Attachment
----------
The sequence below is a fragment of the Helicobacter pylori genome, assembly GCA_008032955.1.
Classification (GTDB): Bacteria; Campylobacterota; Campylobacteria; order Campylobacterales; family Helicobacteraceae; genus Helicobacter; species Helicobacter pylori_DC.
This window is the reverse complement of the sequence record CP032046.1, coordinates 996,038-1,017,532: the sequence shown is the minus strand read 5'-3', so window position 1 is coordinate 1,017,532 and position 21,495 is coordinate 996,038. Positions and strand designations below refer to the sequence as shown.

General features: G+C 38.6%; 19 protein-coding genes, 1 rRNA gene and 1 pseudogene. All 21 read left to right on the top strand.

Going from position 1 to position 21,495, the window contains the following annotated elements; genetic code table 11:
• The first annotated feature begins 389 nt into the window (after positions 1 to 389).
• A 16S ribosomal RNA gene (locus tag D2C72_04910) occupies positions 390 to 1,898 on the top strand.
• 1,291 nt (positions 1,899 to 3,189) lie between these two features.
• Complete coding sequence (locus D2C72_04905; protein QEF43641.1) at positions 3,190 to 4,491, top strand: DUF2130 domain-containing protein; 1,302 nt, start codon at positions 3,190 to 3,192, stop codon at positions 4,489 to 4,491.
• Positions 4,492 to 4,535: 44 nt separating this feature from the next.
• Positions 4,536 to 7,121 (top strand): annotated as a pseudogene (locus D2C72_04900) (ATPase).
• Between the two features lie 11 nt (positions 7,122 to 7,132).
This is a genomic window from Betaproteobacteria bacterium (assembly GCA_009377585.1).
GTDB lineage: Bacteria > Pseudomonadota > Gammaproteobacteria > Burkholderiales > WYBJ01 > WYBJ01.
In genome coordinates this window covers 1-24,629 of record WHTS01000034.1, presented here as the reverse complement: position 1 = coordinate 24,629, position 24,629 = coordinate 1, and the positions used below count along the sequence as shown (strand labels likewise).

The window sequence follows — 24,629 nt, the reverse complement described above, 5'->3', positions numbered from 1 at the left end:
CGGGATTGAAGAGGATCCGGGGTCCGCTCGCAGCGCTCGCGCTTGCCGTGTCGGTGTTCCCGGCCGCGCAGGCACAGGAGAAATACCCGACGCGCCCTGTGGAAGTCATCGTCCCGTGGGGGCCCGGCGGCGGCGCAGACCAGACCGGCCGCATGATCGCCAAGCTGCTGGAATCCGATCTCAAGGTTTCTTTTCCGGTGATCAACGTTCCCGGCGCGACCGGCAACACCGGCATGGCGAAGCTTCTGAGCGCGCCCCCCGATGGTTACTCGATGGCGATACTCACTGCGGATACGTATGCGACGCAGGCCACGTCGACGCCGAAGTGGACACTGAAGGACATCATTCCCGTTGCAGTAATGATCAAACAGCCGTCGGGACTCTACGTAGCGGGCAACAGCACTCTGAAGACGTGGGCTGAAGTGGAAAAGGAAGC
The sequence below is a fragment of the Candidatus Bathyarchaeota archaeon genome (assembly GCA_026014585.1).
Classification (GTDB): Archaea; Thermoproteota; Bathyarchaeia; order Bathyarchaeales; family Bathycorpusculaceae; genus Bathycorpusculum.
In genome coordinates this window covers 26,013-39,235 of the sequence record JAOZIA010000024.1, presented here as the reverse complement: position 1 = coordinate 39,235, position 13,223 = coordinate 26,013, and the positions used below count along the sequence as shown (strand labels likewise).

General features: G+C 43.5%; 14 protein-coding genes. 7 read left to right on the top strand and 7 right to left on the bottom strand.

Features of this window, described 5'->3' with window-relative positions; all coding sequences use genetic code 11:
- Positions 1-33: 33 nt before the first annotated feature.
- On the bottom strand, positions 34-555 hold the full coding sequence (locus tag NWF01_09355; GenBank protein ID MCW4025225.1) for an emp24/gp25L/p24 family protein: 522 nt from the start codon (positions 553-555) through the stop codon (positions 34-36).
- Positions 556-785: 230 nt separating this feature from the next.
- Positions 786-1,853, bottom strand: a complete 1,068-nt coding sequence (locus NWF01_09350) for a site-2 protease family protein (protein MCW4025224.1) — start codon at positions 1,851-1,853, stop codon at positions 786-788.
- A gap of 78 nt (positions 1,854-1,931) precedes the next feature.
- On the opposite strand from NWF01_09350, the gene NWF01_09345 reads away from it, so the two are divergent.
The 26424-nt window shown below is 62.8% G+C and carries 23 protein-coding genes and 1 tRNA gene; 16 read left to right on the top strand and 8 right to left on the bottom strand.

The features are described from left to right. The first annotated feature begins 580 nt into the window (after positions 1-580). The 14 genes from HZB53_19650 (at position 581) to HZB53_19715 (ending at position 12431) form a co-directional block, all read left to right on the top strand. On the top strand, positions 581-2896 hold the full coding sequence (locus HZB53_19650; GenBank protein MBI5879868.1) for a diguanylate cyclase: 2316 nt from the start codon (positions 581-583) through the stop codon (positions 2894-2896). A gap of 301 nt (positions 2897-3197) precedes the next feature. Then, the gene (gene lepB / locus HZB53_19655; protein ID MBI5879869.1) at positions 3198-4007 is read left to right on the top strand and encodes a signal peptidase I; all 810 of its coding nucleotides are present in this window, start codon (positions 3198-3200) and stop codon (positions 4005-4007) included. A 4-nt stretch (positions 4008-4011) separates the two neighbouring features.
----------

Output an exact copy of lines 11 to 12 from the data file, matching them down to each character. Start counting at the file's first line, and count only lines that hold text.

• Positions 4,536 to 7,121 (top strand): annotated as a pseudogene (locus D2C72_04900) (ATPase).
• Between the two features lie 11 nt (positions 7,122 to 7,132).